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5 Star House Regulations

5 Star House Regulations

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Published by Flowerdale
A guide to regulations relating to the 5 star energy requirement for new house or renovations over $40,000.
A guide to regulations relating to the 5 star energy requirement for new house or renovations over $40,000.

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Published by: Flowerdale on Aug 17, 2009
Copyright:Attribution Non-commercial


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What you need to know about
5 Star for new houses,home renovationsand relocations
Victorians living in houses and apartments built since 2005are enjoying energy efficiency and water saving featuresthat are not only good for the environment but delivergreater comfort and lower utility bills.
These homes are 5 Star homes.Victoria was the first state to implement the 5 Star standardin its building regulations and feedback from residents showthey experience greater comfort and economic benefits fromliving in 5 Star homes.In fact, 5 Star homes use 50 per cent less energy for heatingand cooling compared with the typical 2 Star dwellingsbuilt before 2005. This is saving residents, on average, $200annually on heating and cooling alone.As more consumers experience the benefits of 5 Star,combined with increased awareness of sustainability in ourbuilt environment, support for greater energy efficiencyoutcomes is growing.Accordingly, from 1 May 2008 coverage of the 5 Star standardextended to include the 40,000 houses renovated, extendedor relocated in Victoria each year.As a flexible, performance-based standard, 5 Star allowshomeowners, builders and designers enormous choice inmeeting the requirements – whether building a new home,renovating or relocating a home.The result is that new homes, large renovations and relocatedhomes will provide occupants with greater comfort, lowerhousehold running costs and produce lower greenhouse gasemissions.
* A renovation is an alteration
Why the regulations?
With the impacts of climate change and global warmingwidely accepted as a reality, both the Victorian and Australiangovernments have responded to the challenge by settingtargets for the reduction of greenhouse gas emissions.As part of the Victorian Government’s strategy to reducegreenhouse gas emissions, 2005 saw the introduction of the5 Star standard for new homes come into effect.It is estimated that within five years of its introduction,5 Star for new homes will deliver up to $40 million in annualenergy savings. A saving of 600,000 tonnes of greenhousegas emissions is anticipated over the same period – theequivalent of removing 150,000 cars from our roads orplanting 750,000 trees.While this is a sizeable impact, it only relates to a smallproportion of all Victorian homes – those built since 5 Starcame into effect. Existing older dwellings represent morethan 95 per cent of housing stock in Victoria, so improvingthe energy efficiency of these buildings is essential toreduce greenhouse gas emissions and address the impact ofclimate change.That is why the Victorian Government made a commitmentto require alterations to existing homes to achieve a 5 Starenergy performance.Requiring a 5 Star energy rating for renovations and relocatedhomes from 1 May 2008 brings Victoria into line with thenational standard in the Building Code of Australia. Thisdelivers benefits to the environment as well as to residents.It is estimated that energy efficiency levels for heating andcooling of the upgraded dwellings are expected to increase by40-50 per cent compared with the old insulation regulationsthat have been in force since the early 1990s.If you are planning to build, renovate or relocate a housein Victoria it is important to ensure your design takes intoaccount the flexible, performance-based 5 Star energyefficiency requirements.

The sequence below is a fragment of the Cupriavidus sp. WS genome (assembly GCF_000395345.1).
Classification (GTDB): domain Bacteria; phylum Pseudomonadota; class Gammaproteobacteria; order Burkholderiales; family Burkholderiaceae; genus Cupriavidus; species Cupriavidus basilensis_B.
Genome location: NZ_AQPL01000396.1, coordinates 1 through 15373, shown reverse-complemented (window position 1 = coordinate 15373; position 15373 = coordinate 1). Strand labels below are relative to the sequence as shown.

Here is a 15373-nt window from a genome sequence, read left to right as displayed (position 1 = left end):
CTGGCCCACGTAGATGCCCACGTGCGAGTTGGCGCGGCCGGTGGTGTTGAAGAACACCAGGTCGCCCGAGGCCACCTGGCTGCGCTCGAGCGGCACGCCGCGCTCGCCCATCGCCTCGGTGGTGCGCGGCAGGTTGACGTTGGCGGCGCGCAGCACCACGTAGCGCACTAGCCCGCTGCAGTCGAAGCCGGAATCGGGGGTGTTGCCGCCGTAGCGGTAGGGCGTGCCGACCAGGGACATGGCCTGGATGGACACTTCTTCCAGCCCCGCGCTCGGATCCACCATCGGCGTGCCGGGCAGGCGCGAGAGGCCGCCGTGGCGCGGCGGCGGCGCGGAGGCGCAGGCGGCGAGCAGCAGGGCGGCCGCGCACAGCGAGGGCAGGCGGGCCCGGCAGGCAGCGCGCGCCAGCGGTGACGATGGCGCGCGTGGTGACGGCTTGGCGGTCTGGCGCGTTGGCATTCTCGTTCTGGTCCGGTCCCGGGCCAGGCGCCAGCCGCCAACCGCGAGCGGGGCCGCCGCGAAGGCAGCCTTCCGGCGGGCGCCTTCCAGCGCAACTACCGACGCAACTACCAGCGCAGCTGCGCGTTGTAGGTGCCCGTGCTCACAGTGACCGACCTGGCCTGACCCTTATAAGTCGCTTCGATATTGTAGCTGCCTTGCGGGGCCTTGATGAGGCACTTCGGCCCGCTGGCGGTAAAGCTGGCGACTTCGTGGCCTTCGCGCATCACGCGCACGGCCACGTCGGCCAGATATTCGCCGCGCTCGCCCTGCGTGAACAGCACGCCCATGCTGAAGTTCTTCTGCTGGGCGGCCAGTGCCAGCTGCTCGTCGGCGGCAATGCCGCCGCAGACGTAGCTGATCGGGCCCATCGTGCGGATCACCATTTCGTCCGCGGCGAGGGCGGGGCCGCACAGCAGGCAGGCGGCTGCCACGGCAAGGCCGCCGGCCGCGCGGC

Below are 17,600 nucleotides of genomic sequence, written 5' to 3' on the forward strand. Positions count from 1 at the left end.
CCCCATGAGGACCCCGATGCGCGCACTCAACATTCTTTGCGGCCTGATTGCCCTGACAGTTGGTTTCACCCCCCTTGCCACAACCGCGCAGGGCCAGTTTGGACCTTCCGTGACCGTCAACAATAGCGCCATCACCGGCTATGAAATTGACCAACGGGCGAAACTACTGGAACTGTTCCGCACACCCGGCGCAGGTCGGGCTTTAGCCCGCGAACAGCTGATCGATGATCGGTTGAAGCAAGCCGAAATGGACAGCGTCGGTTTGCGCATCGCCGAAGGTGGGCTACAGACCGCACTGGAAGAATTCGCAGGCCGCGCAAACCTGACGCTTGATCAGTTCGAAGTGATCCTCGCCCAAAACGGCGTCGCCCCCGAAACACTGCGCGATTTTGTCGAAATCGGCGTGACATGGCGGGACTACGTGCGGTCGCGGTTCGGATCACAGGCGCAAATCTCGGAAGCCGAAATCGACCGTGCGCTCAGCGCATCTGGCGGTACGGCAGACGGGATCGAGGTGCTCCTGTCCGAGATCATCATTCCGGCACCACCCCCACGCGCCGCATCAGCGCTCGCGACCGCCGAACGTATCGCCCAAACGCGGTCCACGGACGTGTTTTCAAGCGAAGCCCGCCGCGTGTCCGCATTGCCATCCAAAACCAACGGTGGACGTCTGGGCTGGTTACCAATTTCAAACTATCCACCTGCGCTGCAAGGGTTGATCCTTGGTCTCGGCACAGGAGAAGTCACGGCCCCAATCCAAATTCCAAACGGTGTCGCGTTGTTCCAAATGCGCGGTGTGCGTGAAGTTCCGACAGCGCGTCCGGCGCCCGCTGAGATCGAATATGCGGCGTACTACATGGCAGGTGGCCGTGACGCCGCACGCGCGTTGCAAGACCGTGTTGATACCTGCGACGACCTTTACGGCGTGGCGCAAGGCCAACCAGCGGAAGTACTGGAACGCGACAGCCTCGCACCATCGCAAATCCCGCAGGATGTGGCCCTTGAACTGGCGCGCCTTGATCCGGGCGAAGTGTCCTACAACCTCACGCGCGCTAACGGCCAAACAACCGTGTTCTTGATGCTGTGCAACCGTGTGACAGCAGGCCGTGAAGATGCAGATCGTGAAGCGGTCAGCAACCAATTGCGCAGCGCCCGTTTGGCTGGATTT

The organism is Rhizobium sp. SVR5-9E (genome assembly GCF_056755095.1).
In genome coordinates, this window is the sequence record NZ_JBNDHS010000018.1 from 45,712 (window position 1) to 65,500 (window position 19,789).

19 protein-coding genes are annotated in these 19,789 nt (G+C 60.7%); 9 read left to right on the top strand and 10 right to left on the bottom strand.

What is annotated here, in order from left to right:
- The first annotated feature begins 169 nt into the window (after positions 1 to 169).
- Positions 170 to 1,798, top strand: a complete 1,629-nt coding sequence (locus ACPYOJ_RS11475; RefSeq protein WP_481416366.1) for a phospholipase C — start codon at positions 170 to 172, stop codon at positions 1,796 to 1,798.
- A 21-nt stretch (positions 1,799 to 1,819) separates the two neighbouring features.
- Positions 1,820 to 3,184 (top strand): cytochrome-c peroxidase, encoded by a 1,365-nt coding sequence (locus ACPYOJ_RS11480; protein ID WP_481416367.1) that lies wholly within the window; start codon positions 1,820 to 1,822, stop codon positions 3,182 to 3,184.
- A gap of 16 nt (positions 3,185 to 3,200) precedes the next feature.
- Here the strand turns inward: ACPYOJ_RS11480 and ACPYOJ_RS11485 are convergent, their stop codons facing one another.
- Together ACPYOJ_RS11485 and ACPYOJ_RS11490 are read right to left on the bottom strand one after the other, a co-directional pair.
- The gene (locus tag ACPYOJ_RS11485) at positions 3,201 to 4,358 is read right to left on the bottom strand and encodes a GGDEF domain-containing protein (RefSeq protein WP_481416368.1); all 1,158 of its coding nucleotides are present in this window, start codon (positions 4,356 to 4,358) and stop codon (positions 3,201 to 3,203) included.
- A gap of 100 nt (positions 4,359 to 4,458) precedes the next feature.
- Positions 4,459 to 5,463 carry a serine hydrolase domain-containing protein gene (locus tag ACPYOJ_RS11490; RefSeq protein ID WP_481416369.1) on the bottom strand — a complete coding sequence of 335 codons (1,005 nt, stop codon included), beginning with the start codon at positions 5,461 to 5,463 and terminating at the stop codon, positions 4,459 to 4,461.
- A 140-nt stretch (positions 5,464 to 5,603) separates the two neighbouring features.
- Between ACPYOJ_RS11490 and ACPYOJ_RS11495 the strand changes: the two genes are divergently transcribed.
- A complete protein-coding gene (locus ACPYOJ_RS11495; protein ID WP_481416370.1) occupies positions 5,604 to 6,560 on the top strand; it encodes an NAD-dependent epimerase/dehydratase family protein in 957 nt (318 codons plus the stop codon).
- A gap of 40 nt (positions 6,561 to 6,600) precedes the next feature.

How the regulations apply
5 Star for new homes